In Florida, David coached Rhi for the first time, and Joe Skuba, who’d dropped out of USC as a freshman. He could barely swim a kilometre when he came to David’s pool, he was so out of shape. By the time David and Skuba parted ways, Skuba’s long course 100m freestyle time was 50.96. David also helped Ozzie Quevedo at the same time (Ozzie was an accomplished swimmer, and 2000 Olympian beforehand too). Ozzie ended up swimming a world record for 30-34 year olds in the 100m butterfly that season.

    He has coached Rhi twice, and both times her swimming has been great as a result.

    Lately, one of his swimmers has broken 9 minutes for the long course 800m freestyle for the first time, and as he pointed out, his young breaststroker, another Jane, is coming on as well.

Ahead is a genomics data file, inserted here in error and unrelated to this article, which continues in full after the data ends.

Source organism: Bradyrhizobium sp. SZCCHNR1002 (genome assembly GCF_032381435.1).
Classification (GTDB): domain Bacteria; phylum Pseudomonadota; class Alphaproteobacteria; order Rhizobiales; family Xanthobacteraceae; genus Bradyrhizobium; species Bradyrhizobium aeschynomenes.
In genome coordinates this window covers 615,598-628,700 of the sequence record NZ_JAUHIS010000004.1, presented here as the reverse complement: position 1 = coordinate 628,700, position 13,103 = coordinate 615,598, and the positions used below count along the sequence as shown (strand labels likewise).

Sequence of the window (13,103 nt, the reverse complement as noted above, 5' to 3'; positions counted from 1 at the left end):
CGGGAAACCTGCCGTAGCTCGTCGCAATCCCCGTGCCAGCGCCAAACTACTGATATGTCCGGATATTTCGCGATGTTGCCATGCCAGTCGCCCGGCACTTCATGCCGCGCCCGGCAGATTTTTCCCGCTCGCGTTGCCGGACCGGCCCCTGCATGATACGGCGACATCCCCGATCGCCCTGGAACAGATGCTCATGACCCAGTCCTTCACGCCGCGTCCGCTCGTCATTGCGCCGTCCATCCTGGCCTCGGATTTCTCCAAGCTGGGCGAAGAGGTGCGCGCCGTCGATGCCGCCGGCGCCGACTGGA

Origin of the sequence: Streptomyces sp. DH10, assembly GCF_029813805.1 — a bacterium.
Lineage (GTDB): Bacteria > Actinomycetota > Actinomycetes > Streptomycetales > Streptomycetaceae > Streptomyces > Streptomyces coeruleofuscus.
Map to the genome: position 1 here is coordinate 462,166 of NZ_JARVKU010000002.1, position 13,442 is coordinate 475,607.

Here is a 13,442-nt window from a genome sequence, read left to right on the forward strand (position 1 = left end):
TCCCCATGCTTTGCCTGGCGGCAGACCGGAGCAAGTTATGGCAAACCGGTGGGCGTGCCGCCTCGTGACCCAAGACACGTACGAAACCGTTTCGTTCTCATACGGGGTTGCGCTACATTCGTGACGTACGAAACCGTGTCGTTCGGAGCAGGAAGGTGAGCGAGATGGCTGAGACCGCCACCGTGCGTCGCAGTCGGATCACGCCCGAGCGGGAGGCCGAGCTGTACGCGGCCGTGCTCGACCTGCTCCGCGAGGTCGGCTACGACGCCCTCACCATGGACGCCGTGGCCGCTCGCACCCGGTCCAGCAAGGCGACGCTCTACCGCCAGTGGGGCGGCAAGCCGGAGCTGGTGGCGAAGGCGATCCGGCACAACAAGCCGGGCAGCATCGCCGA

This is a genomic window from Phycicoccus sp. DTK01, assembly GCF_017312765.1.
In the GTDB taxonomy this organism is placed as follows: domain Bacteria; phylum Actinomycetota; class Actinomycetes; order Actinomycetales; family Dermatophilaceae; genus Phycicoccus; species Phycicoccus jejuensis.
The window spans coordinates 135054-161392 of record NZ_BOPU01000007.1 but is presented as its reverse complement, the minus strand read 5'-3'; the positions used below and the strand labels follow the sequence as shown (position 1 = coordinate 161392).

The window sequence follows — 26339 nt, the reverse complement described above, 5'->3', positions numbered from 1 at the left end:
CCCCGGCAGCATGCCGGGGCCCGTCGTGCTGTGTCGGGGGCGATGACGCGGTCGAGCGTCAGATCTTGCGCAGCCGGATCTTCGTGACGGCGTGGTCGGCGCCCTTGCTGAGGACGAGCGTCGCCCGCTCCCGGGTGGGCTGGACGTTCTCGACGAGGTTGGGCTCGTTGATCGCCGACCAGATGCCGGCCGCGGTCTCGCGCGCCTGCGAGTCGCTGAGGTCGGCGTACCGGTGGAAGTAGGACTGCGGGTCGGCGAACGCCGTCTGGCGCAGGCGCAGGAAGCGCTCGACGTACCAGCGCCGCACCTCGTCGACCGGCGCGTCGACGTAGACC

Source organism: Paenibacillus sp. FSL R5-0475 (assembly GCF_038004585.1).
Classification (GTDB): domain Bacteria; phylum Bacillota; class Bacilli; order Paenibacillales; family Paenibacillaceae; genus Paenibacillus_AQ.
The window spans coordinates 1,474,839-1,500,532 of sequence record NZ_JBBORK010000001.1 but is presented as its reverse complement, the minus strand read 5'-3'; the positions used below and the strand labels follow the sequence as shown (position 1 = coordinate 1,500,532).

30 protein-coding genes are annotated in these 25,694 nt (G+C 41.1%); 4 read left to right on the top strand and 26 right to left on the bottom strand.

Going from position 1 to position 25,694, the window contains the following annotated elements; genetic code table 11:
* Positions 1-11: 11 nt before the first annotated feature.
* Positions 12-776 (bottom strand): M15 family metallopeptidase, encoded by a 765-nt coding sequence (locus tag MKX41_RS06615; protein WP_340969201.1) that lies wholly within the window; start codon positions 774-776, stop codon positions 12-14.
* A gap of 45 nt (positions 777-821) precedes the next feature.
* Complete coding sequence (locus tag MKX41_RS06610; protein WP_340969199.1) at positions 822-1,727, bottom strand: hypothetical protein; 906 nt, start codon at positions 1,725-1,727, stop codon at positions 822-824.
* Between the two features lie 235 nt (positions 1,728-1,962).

He may not churn out hundreds of fifteen year olds, but those who stick with his programme do well given their abilities. Everyone from the girl we had swim with us in Hawke’s Bay who was *the* most unnatural swimmer I’ve ever known, and who ended up swimming a 29 second long course 50m freestyle, to someone of the immense talent of Rhi.

    I don’t know when the “David Wright is shit” story is going to die, but since Toni went to Barcelona in 1992, I broke that record and won my national titles in 2001, Skuba swam his 50sec 100 in 2009, and Rhi is going to US Olympic Trials in 2012, I guess it’s here to stay.

  • Sensible Swimming

    Thanks Jane – I am delighted to see that David’s team are producing measurable results that vindicate what he is doing and his methods. It takes time for those results to show through. David knew that and I have read of his promise to the club that he would produce measurable improvements over time. The results David is reporting now with these swimmers demonstrate that he has taken a club and swimmers on a really positive path over the last 18 months. Of course, you always knew he would.